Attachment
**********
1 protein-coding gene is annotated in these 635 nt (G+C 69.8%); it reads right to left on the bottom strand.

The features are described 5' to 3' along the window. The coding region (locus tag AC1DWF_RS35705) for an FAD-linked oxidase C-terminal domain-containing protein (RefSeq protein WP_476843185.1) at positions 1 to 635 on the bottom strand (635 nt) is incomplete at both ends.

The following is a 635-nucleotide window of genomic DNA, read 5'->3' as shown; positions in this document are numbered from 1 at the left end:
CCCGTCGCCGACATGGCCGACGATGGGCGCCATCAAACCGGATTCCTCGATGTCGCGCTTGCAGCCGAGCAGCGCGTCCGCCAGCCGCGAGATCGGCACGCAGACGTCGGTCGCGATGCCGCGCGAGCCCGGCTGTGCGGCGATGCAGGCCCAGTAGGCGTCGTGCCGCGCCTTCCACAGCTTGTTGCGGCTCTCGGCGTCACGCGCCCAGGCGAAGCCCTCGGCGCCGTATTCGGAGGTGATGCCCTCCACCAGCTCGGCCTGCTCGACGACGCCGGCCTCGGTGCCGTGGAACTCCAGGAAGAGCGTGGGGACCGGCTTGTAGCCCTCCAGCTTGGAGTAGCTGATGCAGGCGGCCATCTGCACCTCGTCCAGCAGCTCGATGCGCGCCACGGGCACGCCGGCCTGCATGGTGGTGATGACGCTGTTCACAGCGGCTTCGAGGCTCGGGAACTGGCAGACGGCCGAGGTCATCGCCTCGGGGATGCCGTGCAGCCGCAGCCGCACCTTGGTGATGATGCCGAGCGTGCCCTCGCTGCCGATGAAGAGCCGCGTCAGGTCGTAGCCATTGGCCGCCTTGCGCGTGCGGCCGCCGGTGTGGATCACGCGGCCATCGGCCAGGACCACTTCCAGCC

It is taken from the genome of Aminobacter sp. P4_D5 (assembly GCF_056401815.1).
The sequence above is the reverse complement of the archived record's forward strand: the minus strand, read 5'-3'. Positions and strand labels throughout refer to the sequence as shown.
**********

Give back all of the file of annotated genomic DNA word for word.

1 protein-coding gene is annotated in these 635 nt (G+C 69.8%); it reads right to left on the bottom strand.

The features are described 5' to 3' along the window. The coding region (locus tag AC1DWF_RS35705) for an FAD-linked oxidase C-terminal domain-containing protein (RefSeq protein WP_476843185.1) at positions 1 to 635 on the bottom strand (635 nt) is incomplete at both ends.

The following is a 635-nucleotide window of genomic DNA, read 5'->3' as shown; positions in this document are numbered from 1 at the left end:
CCCGTCGCCGACATGGCCGACGATGGGCGCCATCAAACCGGATTCCTCGATGTCGCGCTTGCAGCCGAGCAGCGCGTCCGCCAGCCGCGAGATCGGCACGCAGACGTCGGTCGCGATGCCGCGCGAGCCCGGCTGTGCGGCGATGCAGGCCCAGTAGGCGTCGTGCCGCGCCTTCCACAGCTTGTTGCGGCTCTCGGCGTCACGCGCCCAGGCGAAGCCCTCGGCGCCGTATTCGGAGGTGATGCCCTCCACCAGCTCGGCCTGCTCGACGACGCCGGCCTCGGTGCCGTGGAACTCCAGGAAGAGCGTGGGGACCGGCTTGTAGCCCTCCAGCTTGGAGTAGCTGATGCAGGCGGCCATCTGCACCTCGTCCAGCAGCTCGATGCGCGCCACGGGCACGCCGGCCTGCATGGTGGTGATGACGCTGTTCACAGCGGCTTCGAGGCTCGGGAACTGGCAGACGGCCGAGGTCATCGCCTCGGGGATGCCGTGCAGCCGCAGCCGCACCTTGGTGATGATGCCGAGCGTGCCCTCGCTGCCGATGAAGAGCCGCGTCAGGTCGTAGCCATTGGCCGCCTTGCGCGTGCGGCCGCCGGTGTGGATCACGCGGCCATCGGCCAGGACCACTTCCAGCC

It is taken from the genome of Aminobacter sp. P4_D5 (assembly GCF_056401815.1).
The sequence above is the reverse complement of the archived record's forward strand: the minus strand, read 5'-3'. Positions and strand labels throughout refer to the sequence as shown.